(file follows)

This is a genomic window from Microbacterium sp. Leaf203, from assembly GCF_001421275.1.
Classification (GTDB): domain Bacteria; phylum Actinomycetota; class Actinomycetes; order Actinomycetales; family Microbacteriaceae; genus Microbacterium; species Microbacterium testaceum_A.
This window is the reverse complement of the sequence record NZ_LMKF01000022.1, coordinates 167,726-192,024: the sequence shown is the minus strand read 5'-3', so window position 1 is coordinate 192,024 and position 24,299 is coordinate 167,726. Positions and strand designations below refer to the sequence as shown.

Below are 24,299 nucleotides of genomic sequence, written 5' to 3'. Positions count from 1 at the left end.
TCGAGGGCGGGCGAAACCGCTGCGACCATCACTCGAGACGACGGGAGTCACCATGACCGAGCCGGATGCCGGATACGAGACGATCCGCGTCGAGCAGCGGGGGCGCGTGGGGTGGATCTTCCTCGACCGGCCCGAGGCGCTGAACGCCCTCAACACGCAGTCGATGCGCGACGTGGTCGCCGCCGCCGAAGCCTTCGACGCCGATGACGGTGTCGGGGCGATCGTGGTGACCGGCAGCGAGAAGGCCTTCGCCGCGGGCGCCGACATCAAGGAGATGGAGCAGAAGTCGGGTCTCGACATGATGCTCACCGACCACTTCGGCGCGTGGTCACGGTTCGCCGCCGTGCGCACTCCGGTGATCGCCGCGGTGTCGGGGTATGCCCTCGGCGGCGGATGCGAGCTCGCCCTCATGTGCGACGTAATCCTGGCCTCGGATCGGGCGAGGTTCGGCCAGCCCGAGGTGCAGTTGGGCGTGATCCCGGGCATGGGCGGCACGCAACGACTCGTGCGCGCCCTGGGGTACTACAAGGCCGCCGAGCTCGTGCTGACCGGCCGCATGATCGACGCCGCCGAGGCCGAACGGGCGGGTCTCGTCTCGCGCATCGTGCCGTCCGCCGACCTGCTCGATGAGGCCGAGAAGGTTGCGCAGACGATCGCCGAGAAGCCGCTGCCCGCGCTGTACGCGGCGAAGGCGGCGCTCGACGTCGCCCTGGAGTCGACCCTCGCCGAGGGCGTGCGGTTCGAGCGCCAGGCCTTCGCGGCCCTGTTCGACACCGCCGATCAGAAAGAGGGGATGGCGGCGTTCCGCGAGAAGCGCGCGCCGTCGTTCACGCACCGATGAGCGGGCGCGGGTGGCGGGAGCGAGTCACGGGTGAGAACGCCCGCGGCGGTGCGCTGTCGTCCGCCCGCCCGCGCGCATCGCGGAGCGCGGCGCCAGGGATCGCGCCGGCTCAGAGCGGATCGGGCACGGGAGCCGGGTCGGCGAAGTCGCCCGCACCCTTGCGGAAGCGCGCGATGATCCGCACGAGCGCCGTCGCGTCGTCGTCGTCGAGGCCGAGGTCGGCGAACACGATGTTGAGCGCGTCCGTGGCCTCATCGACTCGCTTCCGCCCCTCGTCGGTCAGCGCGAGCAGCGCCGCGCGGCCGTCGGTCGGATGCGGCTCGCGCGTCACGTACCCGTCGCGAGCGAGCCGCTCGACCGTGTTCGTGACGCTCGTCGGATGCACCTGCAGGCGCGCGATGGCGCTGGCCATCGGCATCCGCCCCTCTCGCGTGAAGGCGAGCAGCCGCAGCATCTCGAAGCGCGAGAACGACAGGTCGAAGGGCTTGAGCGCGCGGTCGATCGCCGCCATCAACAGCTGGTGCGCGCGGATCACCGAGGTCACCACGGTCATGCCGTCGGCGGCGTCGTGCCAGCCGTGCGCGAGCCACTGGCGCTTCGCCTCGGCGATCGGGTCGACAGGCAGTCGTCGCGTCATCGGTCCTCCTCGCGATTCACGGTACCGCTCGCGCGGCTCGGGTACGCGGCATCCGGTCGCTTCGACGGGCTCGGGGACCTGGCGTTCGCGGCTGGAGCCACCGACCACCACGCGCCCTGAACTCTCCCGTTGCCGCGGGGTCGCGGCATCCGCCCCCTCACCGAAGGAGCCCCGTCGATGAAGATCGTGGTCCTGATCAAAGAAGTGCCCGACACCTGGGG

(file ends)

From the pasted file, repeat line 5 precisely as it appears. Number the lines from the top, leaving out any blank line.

TCGAGGGCGGGCGAAACCGCTGCGACCATCACTCGAGACGACGGGAGTCACCATGACCGAGCCGGATGCCGGATACGAGACGATCCGCGTCGAGCAGCGGGGGCGCGTGGGGTGGATCTTCCTCGACCGGCCCGAGGCGCTGAACGCCCTCAACACGCAGTCGATGCGCGACGTGGTCGCCGCCGCCGAAGCCTTCGACGCCGATGACGGTGTCGGGGCGATCGTGGTGACCGGCAGCGAGAAGGCCTTCGCCGCGGGCGCCGACATCAAGGAGATGGAGCAGAAGTCGGGTCTCGACATGATGCTCACCGACCACTTCGGCGCGTGGTCACGGTTCGCCGCCGTGCGCACTCCGGTGATCGCCGCGGTGTCGGGGTATGCCCTCGGCGGCGGATGCGAGCTCGCCCTCATGTGCGACGTAATCCTGGCCTCGGATCGGGCGAGGTTCGGCCAGCCCGAGGTGCAGTTGGGCGTGATCCCGGGCATGGGCGGCACGCAACGACTCGTGCGCGCCCTGGGGTACTACAAGGCCGCCGAGCTCGTGCTGACCGGCCGCATGATCGACGCCGCCGAGGCCGAACGGGCGGGTCTCGTCTCGCGCATCGTGCCGTCCGCCGACCTGCTCGATGAGGCCGAGAAGGTTGCGCAGACGATCGCCGAGAAGCCGCTGCCCGCGCTGTACGCGGCGAAGGCGGCGCTCGACGTCGCCCTGGAGTCGACCCTCGCCGAGGGCGTGCGGTTCGAGCGCCAGGCCTTCGCGGCCCTGTTCGACACCGCCGATCAGAAAGAGGGGATGGCGGCGTTCCGCGAGAAGCGCGCGCCGTCGTTCACGCACCGATGAGCGGGCGCGGGTGGCGGGAGCGAGTCACGGGTGAGAACGCCCGCGGCGGTGCGCTGTCGTCCGCCCGCCCGCGCGCATCGCGGAGCGCGGCGCCAGGGATCGCGCCGGCTCAGAGCGGATCGGGCACGGGAGCCGGGTCGGCGAAGTCGCCCGCACCCTTGCGGAAGCGCGCGATGATCCGCACGAGCGCCGTCGCGTCGTCGTCGTCGAGGCCGAGGTCGGCGAACACGATGTTGAGCGCGTCCGTGGCCTCATCGACTCGCTTCCGCCCCTCGTCGGTCAGCGCGAGCAGCGCCGCGCGGCCGTCGGTCGGATGCGGCTCGCGCGTCACGTACCCGTCGCGAGCGAGCCGCTCGACCGTGTTCGTGACGCTCGTCGGATGCACCTGCAGGCGCGCGATGGCGCTGGCCATCGGCATCCGCCCCTCTCGCGTGAAGGCGAGCAGCCGCAGCATCTCGAAGCGCGAGAACGACAGGTCGAAGGGCTTGAGCGCGCGGTCGATCGCCGCCATCAACAGCTGGTGCGCGCGGATCACCGAGGTCACCACGGTCATGCCGTCGGCGGCGTCGTGCCAGCCGTGCGCGAGCCACTGGCGCTTCGCCTCGGCGATCGGGTCGACAGGCAGTCGTCGCGTCATCGGTCCTCCTCGCGATTCACGGTACCGCTCGCGCGGCTCGGGTACGCGGCATCCGGTCGCTTCGACGGGCTCGGGGACCTGGCGTTCGCGGCTGGAGCCACCGACCACCACGCGCCCTGAACTCTCCCGTTGCCGCGGGGTCGCGGCATCCGCCCCCTCACCGAAGGAGCCCCGTCGATGAAGATCGTGGTCCTGATCAAAGAAGTGCCCGACACCTGGGG